A customized menu that helps make decisions for you. Food and drink offerings depending on the day and weather. Suggestions on which drink or dessert pairs well with an entree.
We’re not talking about a high-brow restaurant, or even a robot-powered coffee bar. We’re talking about McDonald’s drive thrus.
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Yesterday, the fast food giant announced it will acquire Dynamic Yield, an artificial intelligence company based in New York and Tel Aviv, for $300 million.The acquisition will give McDonalds data on what purchases are most popular with consumers, and will offer a more “personal, customized” experience, it said.
Prior to being acquired, Dynamic Yield had $83.3 million in funding and $17.8 million in revenue, according to Crunchbase data. Its investors include Bessemer Venture Partners, Marker and Naver Corp. Its co-founder, Liad Agmon, is also the founder of Delver, an intelligent social search engine in Tel Aviv, Israel.
McDonald’s said it has tested this technology in several U.S. restaurants in 2018, and will continue the roll out in 2019. It is adding to a string of data-focused features in its service: an app, mobile order, digital menus and self-order kiosks.
While artificial intelligence and a Big Mac might seem like an unlikely pairing, Hans Taparia, a social entrepreneurship professor at New York University’s Stern School of Business, said the decision makes sense. For McDonald’s, at least.
“This is not signifying product innovation,” he told Crunchbase News, saying that the company is looking for tools to increase sales, but not change health of the offerings.
Taparia, who co-founded Tasty Bites, explained that as health trends continue to skew away from fast food, McDonald’s is under pressure to grow its top line. This acquisition will give the company data to increase sales at the point-of-purchase, so goal accomplished.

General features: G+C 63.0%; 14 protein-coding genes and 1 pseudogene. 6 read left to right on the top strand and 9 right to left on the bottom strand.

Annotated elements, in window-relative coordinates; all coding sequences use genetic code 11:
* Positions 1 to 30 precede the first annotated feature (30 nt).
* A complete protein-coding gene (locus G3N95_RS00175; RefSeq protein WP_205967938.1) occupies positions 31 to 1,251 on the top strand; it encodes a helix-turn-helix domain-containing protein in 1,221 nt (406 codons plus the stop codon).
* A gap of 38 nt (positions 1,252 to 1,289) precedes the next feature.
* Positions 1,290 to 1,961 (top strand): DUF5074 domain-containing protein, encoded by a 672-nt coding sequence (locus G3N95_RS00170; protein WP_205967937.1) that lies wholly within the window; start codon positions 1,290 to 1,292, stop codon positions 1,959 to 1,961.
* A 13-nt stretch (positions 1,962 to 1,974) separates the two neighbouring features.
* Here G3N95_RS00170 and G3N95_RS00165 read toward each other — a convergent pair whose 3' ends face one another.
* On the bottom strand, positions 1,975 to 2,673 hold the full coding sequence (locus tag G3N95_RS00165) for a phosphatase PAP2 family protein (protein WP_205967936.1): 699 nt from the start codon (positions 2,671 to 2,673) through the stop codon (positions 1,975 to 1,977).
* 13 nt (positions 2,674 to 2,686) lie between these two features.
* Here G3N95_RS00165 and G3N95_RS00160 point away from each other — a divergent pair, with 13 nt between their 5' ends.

Unfortunately customers don’t regularly come to McDonald’s for healthy offerings, he said. So the data will tell McDonalds to push items like fries or burgers vs salads. From a business standpoint, he said it gives McDonald’s the green light to suggest more so-called junk food to customers but rationalized in a “subtle, scary way.”
From its end, McDonald’s is showing that it is taking some steps in both the healthier, and more innovative direction. In 2018, it promised fresh, real beef in all restaurants. That same year, it skimmed down its happy meal.
Steve Easterbrook, the CEO of McDonald’s, told Wired that the acquisition will let the company have real-time information to connect the kitchen to customer tastes. The “predictive analytics” he said could help cut down waste.
For its part, McDonald’s said the acquisition will help it address “ever-changing consumer trends” and provide “greater convenience” for customers.
McDonald’s will likely draw some interesting information about customer behaviors and taste buds from this acquisition. But, as the AI bandwagon continues to super-size, whether or not data-focused innovation is critical for the life of the fast food giant will be revealed by time.
Illustration Credit: Li-Anne Dias